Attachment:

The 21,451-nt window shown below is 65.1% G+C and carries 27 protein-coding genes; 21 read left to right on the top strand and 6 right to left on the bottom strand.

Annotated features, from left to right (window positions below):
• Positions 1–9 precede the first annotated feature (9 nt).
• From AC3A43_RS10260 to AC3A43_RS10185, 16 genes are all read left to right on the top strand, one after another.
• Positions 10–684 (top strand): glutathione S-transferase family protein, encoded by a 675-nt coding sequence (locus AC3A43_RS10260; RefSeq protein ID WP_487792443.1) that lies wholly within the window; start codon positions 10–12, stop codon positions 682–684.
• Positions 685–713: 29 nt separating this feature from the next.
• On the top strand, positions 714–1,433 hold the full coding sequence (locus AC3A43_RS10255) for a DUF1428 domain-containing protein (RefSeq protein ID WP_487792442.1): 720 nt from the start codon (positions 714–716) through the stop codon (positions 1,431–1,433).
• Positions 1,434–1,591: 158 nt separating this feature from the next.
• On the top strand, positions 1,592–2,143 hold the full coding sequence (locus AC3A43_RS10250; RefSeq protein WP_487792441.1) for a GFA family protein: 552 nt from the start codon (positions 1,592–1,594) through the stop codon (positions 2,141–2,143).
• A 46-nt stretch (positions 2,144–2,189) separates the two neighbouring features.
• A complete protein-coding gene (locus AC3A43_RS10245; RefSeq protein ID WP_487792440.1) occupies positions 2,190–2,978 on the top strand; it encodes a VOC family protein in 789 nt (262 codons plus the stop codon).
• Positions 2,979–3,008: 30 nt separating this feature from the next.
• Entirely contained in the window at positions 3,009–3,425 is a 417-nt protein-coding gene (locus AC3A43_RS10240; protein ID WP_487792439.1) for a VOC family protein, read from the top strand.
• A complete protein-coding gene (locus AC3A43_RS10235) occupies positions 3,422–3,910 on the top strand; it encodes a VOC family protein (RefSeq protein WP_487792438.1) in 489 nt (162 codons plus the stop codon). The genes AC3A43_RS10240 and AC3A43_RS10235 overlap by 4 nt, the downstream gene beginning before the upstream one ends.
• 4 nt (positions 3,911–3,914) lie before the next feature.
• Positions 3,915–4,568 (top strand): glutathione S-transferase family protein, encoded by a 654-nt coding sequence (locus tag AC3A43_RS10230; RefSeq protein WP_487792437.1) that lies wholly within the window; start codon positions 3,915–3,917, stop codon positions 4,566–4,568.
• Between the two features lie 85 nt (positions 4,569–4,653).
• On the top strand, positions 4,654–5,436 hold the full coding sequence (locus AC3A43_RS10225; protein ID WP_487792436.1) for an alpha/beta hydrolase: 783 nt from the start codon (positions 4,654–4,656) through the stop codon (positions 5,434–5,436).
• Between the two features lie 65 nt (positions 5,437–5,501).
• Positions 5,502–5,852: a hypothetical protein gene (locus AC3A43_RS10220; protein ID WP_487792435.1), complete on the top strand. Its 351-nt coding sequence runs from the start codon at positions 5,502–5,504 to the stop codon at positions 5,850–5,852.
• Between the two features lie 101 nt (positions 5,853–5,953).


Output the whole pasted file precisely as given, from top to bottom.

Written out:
The 21,451-nt window shown below is 65.1% G+C and carries 27 protein-coding genes; 21 read left to right on the top strand and 6 right to left on the bottom strand.

Annotated features, from left to right (window positions below):
• Positions 1–9 precede the first annotated feature (9 nt).
• From AC3A43_RS10260 to AC3A43_RS10185, 16 genes are all read left to right on the top strand, one after another.
• Positions 10–684 (top strand): glutathione S-transferase family protein, encoded by a 675-nt coding sequence (locus AC3A43_RS10260; RefSeq protein ID WP_487792443.1) that lies wholly within the window; start codon positions 10–12, stop codon positions 682–684.
• Positions 685–713: 29 nt separating this feature from the next.
• On the top strand, positions 714–1,433 hold the full coding sequence (locus AC3A43_RS10255) for a DUF1428 domain-containing protein (RefSeq protein ID WP_487792442.1): 720 nt from the start codon (positions 714–716) through the stop codon (positions 1,431–1,433).
• Positions 1,434–1,591: 158 nt separating this feature from the next.
• On the top strand, positions 1,592–2,143 hold the full coding sequence (locus AC3A43_RS10250; RefSeq protein WP_487792441.1) for a GFA family protein: 552 nt from the start codon (positions 1,592–1,594) through the stop codon (positions 2,141–2,143).
• A 46-nt stretch (positions 2,144–2,189) separates the two neighbouring features.
• A complete protein-coding gene (locus AC3A43_RS10245; RefSeq protein ID WP_487792440.1) occupies positions 2,190–2,978 on the top strand; it encodes a VOC family protein in 789 nt (262 codons plus the stop codon).
• Positions 2,979–3,008: 30 nt separating this feature from the next.
• Entirely contained in the window at positions 3,009–3,425 is a 417-nt protein-coding gene (locus AC3A43_RS10240; protein ID WP_487792439.1) for a VOC family protein, read from the top strand.
• A complete protein-coding gene (locus AC3A43_RS10235) occupies positions 3,422–3,910 on the top strand; it encodes a VOC family protein (RefSeq protein WP_487792438.1) in 489 nt (162 codons plus the stop codon). The genes AC3A43_RS10240 and AC3A43_RS10235 overlap by 4 nt, the downstream gene beginning before the upstream one ends.
• 4 nt (positions 3,911–3,914) lie before the next feature.
• Positions 3,915–4,568 (top strand): glutathione S-transferase family protein, encoded by a 654-nt coding sequence (locus tag AC3A43_RS10230; RefSeq protein WP_487792437.1) that lies wholly within the window; start codon positions 3,915–3,917, stop codon positions 4,566–4,568.
• Between the two features lie 85 nt (positions 4,569–4,653).
• On the top strand, positions 4,654–5,436 hold the full coding sequence (locus AC3A43_RS10225; protein ID WP_487792436.1) for an alpha/beta hydrolase: 783 nt from the start codon (positions 4,654–4,656) through the stop codon (positions 5,434–5,436).
• Between the two features lie 65 nt (positions 5,437–5,501).
• Positions 5,502–5,852: a hypothetical protein gene (locus AC3A43_RS10220; protein ID WP_487792435.1), complete on the top strand. Its 351-nt coding sequence runs from the start codon at positions 5,502–5,504 to the stop codon at positions 5,850–5,852.
• Between the two features lie 101 nt (positions 5,853–5,953).